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    Theft Ring Steals Millions via Gas Station Skimming Operation

    Thirteen defendants charged in 426-count indictment this week.

    NEW YORK -- Thirteen defendants were indicted this week for stealing consumers' banking information using skimming devices at gas stations throughout the southern United States. They are also charged with using that information to steal and launder $2.1 million using ATMs and banks in New York City.

    The 426-count indictment charges four lead defendants -- Garegin Spartalyan, 40; Aram Martirosian, 34; Hayk Dzhandzhapanyan, 40; and Davit Kudugulyan, 42 -- with money laundering in the second degree, criminal possession of stolen property in the second degree, grand larceny in the second and third degree, criminal possession of a forgery device, and criminal possession of forged instruments in the second degree.

    The additional defendants -- Azat Aramyan, 25; Norayr Aramyan, 25; Argine Ananyan, 34; Rosa Unusyan, 24; Sona Minasyan, 51; Armen Abroyan, 36; Hasmik Miribian, 64; Artur Pogosyan, 31; and Rose Vardui Pndlyan, 47 -- are each charged with two counts of either money laundering in the second degree or money laundering in the third degree.

    "By using skimming devices planted inside gas station pumps, these defendants are accused of fueling the fastest-growing crime in the country," said Manhattan District Attorney Cyrus R. Vance Jr. "Cybercriminals and identity thieves are not limited to any geographic region, working throughout the world behind computers. In this case, the defendants are charged with stealing personal identifying information from victims in southern states, used forged bank cards on the East Coast, and withdrew stolen proceeds on the West Coast. My office's Cybercrime and Identity Theft Bureau also operates across borders, and will continue to track and prosecute identity thieves here in Manhattan and around the world."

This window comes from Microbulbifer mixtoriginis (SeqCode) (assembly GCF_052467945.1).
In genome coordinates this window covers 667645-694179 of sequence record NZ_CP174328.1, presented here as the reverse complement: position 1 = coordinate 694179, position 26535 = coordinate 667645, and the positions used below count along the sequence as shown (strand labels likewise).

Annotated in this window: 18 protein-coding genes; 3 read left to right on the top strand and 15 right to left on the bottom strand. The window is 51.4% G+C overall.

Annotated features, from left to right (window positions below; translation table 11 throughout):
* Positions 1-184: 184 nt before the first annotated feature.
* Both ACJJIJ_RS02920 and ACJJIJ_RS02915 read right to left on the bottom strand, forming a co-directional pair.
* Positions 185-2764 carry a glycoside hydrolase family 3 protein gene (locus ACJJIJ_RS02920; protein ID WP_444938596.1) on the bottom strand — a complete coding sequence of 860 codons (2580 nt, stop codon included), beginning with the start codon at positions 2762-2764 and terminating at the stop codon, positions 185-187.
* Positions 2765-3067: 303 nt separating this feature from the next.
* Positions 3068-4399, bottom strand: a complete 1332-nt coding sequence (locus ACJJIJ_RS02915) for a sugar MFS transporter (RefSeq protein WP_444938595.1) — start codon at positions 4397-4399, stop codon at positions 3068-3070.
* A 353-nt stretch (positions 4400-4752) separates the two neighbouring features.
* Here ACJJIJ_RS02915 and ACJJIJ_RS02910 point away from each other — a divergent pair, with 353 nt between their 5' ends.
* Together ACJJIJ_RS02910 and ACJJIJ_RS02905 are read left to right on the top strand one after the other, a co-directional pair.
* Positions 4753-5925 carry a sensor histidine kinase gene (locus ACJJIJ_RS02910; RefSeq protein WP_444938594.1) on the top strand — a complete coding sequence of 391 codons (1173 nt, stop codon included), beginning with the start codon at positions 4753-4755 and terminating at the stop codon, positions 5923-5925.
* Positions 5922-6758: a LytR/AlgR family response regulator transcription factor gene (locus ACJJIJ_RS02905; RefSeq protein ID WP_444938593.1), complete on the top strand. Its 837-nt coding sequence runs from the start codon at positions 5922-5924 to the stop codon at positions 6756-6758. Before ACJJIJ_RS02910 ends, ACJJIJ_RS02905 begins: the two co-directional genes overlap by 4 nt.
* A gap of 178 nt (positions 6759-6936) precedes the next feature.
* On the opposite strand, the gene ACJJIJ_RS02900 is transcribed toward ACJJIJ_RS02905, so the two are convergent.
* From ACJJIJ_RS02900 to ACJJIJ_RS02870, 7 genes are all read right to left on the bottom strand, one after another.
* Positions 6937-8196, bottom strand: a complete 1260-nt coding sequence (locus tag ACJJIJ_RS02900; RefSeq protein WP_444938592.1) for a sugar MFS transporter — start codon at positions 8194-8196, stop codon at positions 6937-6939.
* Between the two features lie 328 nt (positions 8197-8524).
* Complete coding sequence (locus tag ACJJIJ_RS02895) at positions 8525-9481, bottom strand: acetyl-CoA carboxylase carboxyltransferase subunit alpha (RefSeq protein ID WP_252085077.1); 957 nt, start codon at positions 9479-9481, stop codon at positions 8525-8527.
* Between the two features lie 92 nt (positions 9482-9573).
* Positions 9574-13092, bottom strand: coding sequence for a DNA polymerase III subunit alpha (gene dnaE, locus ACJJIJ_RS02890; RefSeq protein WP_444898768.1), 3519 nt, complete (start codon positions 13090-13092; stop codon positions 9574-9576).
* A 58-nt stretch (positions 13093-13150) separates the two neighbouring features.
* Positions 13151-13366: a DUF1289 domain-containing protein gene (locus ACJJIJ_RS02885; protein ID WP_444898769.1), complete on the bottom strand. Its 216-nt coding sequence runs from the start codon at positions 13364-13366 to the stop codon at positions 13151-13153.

The lead defendants used credit card-skimming devices to copy credit and ATM numbers, plus PINs, used at Raceway and Racetrac gas stations throughout Texas, Georgia and South Carolina, according to documents filed in court. The internally installed skimming devices were undetectable to victims who paid at the pump, and were Bluetooth enabled, allowing the stolen personal identifying information to be obtained without physically removing the devices.

    These defendants then allegedly encoded the stolen information onto forged cards and used them to withdraw cash at Manhattan ATMs from approximately March 26, 2012, to March 28, 2013. That stolen money was allegedly deposited into New York bank accounts that the defendants had established. The other defendants reportedly withdrew the money promptly at banks in California and Nevada.

    The defendants' transactions were all under $10,000, allegedly structured in a way to avoid legally imposed cash transaction reporting requirements and to disguise the "nature, ownership and control" of their criminal proceeds, according to the district attorney.

    The indictment fully supersedes a previously filed indictment against the defendants, following an investigation that began after they were arrested and charged in New York State Supreme Court on March 21, 2013.

    Assistant District Attorney Daniel Brody is handling the prosecution of the case under the supervision of Assistant District Attorney Patricia O'Connor, deputy chief of the Cybercrime and Identity Theft Bureau, and Brenda Fischer, chief of the Cybercrime and Identity Theft Bureau.

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